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Complexity measure for code changes Disclosure Number: IPCOM000238889D
Publication Date: 2014-Sep-24
Document File: 2 page(s) / 27K

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Defect prediction based on code changes received little attention. Most work on defect prediction focuses on static metrics, such as cyclomatic complexity, of a given version of a software artifact. Other work counts the number of lines that were changed without considering the semantics of the change. We propose a complexity measure of change in code that gives higher values for changes to complex logic and low value to less significant changes.

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Complexity measure for code changes

The field of defects prediction and test suite minimization receives a lot of attention. However, most of the relevant research collects historical information on defects at specific locations and uses this as a predictor for any new changes [1]. Other work correlates between metrics and defects based on the entire code without taking into consideration the magnitude of changes performed on this code, or if there were any changes at all for that matter [2]. Most test suite minimization techniques look at the current version of the code and prioritize tests based on dependencies between code elements or based on the code's traceability to requirements description[3].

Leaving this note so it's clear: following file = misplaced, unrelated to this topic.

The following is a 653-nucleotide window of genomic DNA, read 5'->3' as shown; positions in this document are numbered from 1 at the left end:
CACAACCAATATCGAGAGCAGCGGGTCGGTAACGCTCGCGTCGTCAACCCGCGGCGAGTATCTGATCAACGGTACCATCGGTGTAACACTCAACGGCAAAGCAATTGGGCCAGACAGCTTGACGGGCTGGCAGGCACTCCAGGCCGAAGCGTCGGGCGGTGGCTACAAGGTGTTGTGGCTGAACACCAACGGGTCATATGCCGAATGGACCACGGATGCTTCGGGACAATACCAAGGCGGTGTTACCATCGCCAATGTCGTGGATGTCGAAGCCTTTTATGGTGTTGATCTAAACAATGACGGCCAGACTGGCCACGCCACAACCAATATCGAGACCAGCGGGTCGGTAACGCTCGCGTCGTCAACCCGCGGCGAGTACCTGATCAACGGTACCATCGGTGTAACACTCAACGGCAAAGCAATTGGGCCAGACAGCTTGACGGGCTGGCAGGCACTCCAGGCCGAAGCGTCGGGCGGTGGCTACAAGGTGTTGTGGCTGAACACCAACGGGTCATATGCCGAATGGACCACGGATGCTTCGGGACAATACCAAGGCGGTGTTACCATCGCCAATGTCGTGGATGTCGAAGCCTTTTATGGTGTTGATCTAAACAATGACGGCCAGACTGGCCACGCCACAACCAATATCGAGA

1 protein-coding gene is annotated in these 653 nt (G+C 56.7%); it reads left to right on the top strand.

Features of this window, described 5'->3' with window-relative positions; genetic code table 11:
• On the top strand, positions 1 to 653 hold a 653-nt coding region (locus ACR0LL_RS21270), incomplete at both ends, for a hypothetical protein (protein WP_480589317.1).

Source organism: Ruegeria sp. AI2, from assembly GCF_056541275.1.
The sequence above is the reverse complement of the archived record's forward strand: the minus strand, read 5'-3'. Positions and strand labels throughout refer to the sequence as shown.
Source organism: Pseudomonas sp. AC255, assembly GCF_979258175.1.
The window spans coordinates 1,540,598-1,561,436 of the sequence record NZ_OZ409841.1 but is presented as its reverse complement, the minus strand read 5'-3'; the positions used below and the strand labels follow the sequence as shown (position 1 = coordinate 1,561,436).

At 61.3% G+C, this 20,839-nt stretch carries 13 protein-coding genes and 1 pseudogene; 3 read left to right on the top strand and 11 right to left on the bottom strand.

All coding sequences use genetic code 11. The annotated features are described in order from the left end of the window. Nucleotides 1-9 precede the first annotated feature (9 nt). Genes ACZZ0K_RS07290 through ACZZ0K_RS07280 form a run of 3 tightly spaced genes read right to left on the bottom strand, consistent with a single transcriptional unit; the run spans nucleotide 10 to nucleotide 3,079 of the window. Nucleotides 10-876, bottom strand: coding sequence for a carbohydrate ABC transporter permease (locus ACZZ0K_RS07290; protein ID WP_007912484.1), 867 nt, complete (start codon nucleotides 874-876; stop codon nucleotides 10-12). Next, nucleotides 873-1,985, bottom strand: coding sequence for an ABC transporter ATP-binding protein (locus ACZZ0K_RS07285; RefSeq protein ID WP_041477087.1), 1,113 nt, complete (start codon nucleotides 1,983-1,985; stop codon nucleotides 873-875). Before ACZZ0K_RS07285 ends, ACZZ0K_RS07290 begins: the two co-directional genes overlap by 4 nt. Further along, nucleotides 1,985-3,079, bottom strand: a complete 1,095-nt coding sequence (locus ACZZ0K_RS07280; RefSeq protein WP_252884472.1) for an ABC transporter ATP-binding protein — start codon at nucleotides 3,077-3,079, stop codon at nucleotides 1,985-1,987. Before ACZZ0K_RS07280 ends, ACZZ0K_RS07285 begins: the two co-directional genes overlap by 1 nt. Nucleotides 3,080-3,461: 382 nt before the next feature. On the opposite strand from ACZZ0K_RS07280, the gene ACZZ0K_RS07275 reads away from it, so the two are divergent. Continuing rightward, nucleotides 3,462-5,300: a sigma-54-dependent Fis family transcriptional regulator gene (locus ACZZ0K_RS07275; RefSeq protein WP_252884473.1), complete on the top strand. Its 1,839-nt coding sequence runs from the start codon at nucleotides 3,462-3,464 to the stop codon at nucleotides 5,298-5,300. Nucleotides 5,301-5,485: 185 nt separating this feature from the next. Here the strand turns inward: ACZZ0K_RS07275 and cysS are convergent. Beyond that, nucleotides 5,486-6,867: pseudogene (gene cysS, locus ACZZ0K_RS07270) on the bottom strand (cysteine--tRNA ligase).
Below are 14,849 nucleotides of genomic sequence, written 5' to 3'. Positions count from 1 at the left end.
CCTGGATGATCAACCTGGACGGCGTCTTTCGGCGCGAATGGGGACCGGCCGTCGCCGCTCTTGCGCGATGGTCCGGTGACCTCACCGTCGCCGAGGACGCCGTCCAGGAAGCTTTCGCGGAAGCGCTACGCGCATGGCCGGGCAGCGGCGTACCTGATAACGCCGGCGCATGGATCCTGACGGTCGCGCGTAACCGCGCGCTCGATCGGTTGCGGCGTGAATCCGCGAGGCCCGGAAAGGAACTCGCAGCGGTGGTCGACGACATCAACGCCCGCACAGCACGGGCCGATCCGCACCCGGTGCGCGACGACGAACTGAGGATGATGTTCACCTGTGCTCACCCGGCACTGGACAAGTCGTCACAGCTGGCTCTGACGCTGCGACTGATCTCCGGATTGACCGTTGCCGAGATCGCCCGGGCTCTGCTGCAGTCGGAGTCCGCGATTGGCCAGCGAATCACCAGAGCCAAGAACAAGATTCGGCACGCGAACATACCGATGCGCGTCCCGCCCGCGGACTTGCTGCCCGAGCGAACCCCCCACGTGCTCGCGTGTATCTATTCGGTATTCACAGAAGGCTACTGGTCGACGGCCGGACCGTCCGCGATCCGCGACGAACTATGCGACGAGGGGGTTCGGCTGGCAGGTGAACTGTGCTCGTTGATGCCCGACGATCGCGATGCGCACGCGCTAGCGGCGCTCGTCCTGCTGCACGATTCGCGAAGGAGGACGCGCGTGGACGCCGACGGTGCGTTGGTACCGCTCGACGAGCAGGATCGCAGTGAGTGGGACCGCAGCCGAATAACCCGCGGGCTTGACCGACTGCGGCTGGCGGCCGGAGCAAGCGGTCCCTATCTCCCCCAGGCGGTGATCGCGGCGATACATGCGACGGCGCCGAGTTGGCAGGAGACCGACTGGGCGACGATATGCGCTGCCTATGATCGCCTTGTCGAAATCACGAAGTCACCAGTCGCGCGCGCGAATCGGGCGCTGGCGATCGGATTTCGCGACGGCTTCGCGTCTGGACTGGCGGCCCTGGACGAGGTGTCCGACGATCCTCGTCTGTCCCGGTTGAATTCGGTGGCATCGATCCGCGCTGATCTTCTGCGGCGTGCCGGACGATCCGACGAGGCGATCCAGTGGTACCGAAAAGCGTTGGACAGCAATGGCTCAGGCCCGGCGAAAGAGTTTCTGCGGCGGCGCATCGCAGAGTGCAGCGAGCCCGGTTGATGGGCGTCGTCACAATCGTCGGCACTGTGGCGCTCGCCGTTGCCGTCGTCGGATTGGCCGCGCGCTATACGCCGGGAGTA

The most relevant research looks at the number of added/removed code lines without taking the semantics of the change into consideration [4,5].

    We propose a measure of complexity of a change in the code (at any level of granularity: functions, methods, classes, complete files) that takes into account the exact changes applied to the code. The proposed solutions analyzes two versions of the same piece of code and calculates the complexity of a change for each function (or other element). The complexity is computed using known cyclomatic complexity [7] for functions/methods and using WMC [8] metric for classes/files.

This calculated complexity measures can be used for defects prediction (the larger the value compared to other changes, the higher the probability of having a defect). It can be also used for test cases prioritization (changes with the highest complexity measures should be tested first).

[1]Graves, T.L.; Karr, A.F.; Marron, J.S.; Siy, H., "Predicting fault incidence using software change history," Software Engineering, IEEE Transa...